Surgery went well. Peggy and I only waited about fourteen seconds before I was called by number (11073) to report to pre-op, where I was unceremoniously told to get nekkid and don a gown which was to be my sole raiment for the next day or so. A hospital volunteer handed me the gown and a bag to hold my clothes and shoes. I felt like Jake Blues in reverse. And before I could even slip into the elegant often-used gown, a nurse was trying to barge into the little room. Sinai Hospital in Baltimore MD does not waste time. I like that in a hospital.
But, once I was properly clad, they brought Peggy back to wait with me, and along came the man hereafter known as the Greatest Neurosurgeon In The World - Dr Neal Naff, my doctor: and he should be yours too, if you have a spine/nerve problem. Dr Naff is that rarest of professionals who is at once thoroughly skilled in his field and among the best at doing what he does - AND - talking to people in regular human terms. How many times have you been in a doctor's office, only to have him or her waxing on about your ill-regulated hypothalamus or your deviated septum, and you're zoning, looking at the skeleton model on the credenza or the diplomas arrayed on the wall?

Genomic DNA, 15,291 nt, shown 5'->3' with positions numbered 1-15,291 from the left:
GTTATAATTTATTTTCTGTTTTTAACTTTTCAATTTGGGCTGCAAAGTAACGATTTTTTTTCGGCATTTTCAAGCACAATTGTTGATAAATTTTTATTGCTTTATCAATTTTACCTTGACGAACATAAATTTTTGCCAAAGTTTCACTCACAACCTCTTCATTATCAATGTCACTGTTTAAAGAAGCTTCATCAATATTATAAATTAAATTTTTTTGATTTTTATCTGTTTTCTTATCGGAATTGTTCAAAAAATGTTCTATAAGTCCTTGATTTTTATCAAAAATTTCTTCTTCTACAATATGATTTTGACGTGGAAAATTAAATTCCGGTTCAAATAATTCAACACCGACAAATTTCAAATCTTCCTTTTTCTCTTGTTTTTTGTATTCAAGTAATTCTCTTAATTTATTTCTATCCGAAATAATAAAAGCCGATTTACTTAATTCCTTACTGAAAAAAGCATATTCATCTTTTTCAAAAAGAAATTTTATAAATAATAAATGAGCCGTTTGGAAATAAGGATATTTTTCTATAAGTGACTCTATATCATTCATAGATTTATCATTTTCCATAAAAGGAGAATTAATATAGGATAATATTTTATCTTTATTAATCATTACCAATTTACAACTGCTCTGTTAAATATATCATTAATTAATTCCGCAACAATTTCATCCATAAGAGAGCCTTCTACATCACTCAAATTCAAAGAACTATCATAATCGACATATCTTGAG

Dr Naff would sit with us, circling the oogie parts of my lumbar assembly on a MRI film with a red grease pencil, and then he showed me what was wrong and what he was going to do about it.
And doggone if he didn't DO it! Huzzah!
But I can't really tell you much about all that. I recall an anesthesiologist wearing a Ravens scrub hat coming into the little room, and he expressed every confidence that he would be able to send my senses deep into the next county by the time the scalpels came out. And he did! Literally, the last thing I recall was being wheeled down the hall in the gurney, and seeing the faces of the people scurrying to get out of the way, and being admonished to keep my hands inside the gurney, and saying "bye" to Peggy, and that was it, until I awoke hours later in the recovery room.